CHRIS PUMMER: Macho Man Randy Savage, dead at 58.

MATTHEW DAVID BROZIK: And so it begins. Not with a bang… oh, wait. Indeed, with a bang. And also an “Oooooh yeah!”

CHRIS PUMMER: Begins with a snap — like…

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Judge Judy

NAVA BRAHE: I’m sorry, but “Judge Judy” is every Jewish kid’s nightmare. She may sit on a bench in a black robe with a lace collar, but when she starts berating those who stand before her, she might as well be wearing an apron and wielding a spatula. This has nothing to do with adjudicating legal matters (such as they appear on television), this has to do with being a Jewish mother. Granted, I don’t think many people get that aspect of her persona, but if you’ve had, or still have a Jewish mother, you know exactly what I’m talking about.

MATTHEW DAVID BROZIK: My late grandfather loved watching the “judge” shows, and he loved asking me questions about the cases. Invariably, I’d have to remind him that nothing that happens on those shows is anything like what happens in actual court (with the exception of NYC landlord-tenant court, which is really more of a bazaar than an institution of justice). Had he lived just a bit longer, my grandfather would have had the pleasure of seeing my brother on The People’s Court… despite my strenuous objections. My brother won, and he looked good doing it, but I maintain that it was a mistake, and not just because those shows make the American legal system look bad. Continue reading

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The No Way To Win Diner

AKIE BERMISS: I’m no purist. Not by a long shot. But I’m not really a rebel either. This makes for a troubling situation overall, since most purists therefore view me as a rebel and most rebels view me as a purist. Its a numbers game really if you want to know where you wind up on the scale of things. That’s why dining out is hard for me, I have a lot of weird food issues and I’m a persnickety eater over all. I know its declasé to eat with your knife and fork held at the same time, that one should not mix up the various foods on the dish, that one should drink slowly and in conservative sips. And that one should order off the menu and eat it as the Chef designs it to be eaten. That’s why I stay away from the kind of restaurants featured in an article in the New York Times last week — restaurants where the Chef/barista is the law-giver and the customer has no say.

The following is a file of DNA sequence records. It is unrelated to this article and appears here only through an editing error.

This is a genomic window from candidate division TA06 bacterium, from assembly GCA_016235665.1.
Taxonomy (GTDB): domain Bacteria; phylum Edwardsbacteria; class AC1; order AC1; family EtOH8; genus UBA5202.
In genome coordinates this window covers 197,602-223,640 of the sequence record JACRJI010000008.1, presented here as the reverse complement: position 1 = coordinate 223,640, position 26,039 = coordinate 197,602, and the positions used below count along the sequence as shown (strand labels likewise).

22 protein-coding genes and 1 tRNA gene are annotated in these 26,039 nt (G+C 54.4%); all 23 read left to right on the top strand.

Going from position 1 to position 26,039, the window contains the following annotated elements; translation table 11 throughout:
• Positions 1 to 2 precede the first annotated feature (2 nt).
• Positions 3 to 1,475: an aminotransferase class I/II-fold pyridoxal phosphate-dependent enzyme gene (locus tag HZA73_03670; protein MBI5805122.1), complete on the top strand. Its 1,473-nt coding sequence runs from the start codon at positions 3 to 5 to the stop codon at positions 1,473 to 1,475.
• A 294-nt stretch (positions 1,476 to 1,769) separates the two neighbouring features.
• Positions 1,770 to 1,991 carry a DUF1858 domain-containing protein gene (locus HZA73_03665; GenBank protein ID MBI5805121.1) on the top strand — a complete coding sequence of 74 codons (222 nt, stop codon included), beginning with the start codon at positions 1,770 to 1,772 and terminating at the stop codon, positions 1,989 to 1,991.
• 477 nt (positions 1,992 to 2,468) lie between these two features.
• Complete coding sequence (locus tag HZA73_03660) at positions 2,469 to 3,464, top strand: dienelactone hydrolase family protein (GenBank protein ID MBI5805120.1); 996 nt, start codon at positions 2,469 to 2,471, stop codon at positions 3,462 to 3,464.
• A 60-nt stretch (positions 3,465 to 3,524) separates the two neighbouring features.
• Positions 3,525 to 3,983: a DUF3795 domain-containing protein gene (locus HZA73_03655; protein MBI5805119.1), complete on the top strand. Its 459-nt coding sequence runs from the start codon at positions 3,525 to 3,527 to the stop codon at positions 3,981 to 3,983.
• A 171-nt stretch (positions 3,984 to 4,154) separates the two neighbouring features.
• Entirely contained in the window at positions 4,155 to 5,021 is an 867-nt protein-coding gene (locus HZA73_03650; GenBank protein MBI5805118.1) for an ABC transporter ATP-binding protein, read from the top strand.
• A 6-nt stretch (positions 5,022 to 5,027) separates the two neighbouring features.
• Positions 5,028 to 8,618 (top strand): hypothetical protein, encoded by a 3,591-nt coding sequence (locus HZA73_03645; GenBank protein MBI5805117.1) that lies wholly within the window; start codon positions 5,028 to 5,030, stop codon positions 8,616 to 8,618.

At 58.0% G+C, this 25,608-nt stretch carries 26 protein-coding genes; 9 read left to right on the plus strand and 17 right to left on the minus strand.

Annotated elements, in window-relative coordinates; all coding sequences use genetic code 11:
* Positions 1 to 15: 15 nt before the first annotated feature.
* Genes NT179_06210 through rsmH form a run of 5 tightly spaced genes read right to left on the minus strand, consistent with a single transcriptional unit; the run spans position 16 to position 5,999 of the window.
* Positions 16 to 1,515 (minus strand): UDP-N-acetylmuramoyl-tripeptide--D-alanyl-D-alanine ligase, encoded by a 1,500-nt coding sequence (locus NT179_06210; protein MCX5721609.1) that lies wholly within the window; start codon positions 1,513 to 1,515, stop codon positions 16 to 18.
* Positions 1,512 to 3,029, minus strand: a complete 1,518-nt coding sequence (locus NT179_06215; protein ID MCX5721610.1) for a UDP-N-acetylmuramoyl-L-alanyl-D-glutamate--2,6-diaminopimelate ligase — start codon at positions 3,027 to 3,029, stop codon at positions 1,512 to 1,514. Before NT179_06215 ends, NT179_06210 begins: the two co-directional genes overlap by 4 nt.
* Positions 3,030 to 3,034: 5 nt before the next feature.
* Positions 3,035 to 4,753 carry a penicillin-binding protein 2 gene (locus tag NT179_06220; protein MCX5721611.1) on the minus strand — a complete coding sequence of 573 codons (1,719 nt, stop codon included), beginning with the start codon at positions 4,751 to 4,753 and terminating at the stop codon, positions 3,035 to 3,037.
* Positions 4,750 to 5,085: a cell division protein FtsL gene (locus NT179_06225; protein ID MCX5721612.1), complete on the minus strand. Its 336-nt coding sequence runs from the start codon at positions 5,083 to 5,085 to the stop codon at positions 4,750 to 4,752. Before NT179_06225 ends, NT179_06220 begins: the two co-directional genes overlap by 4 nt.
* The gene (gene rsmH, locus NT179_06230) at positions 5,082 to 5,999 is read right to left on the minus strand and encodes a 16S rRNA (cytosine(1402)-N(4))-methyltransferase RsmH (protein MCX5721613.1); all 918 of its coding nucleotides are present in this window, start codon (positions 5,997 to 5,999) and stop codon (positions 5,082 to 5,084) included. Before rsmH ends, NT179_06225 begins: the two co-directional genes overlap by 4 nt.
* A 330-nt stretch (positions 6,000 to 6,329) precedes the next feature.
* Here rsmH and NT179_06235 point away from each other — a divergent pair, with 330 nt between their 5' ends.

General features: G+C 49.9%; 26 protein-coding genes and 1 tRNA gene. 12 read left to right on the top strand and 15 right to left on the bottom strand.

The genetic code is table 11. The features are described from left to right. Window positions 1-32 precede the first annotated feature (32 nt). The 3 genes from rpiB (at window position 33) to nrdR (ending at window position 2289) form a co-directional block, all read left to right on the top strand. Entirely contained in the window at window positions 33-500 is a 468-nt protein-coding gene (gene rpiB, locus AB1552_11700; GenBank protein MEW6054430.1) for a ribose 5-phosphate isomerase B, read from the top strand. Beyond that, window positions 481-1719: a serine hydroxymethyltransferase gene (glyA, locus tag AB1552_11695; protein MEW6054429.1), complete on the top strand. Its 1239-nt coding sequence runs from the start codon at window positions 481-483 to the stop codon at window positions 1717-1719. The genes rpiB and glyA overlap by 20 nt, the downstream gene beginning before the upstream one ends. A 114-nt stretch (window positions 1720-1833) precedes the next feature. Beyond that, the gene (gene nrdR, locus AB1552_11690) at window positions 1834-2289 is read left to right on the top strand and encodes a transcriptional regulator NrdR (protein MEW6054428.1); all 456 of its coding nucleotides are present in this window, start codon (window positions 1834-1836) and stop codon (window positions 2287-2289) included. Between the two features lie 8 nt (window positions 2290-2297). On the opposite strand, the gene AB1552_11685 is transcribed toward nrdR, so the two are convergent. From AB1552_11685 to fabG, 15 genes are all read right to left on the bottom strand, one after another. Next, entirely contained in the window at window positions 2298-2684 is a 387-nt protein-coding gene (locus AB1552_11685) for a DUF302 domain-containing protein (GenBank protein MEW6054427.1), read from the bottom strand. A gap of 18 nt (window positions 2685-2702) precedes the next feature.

MATTHEW DAVID BROZIK: I’m not suggesting that every restaurant (or any, for that matter) should be inflexible. To the contrary, I think any service industry establishment should be guided by the desires of its customers. Being “puritan” (or just plain unwilling to accommodate patrons) is an enormous risk. It’s less likely to succeed, in the traditional sense, than giving customers what they want. But if you let it go too far, then you risk becoming a doormat, which is also pretty bad.

NAVA BRAHE: I’ve witnessed more than my share of food proclivities over the course of my life, specifically those of my extended family. I have a cousin who is the quintessential picky eater and will likely make a scene in the most easygoing of eateries; yet she will periodically chow down on a Big Mac, fries and a Coke, and then proclaim she’s “hungry” after licking the last of the french fry salt off her fingers. Then, there’s my diabolically certifiable aunt, who’s a food hoarder of a magnitude where someone needs to dispatch an A&E camera crew to track her food-shopping exploits. Me? I eat whatever you put in front of me. I can’t remember the last time I sent back anything at a restaurant that wasn’t to my liking. Continue reading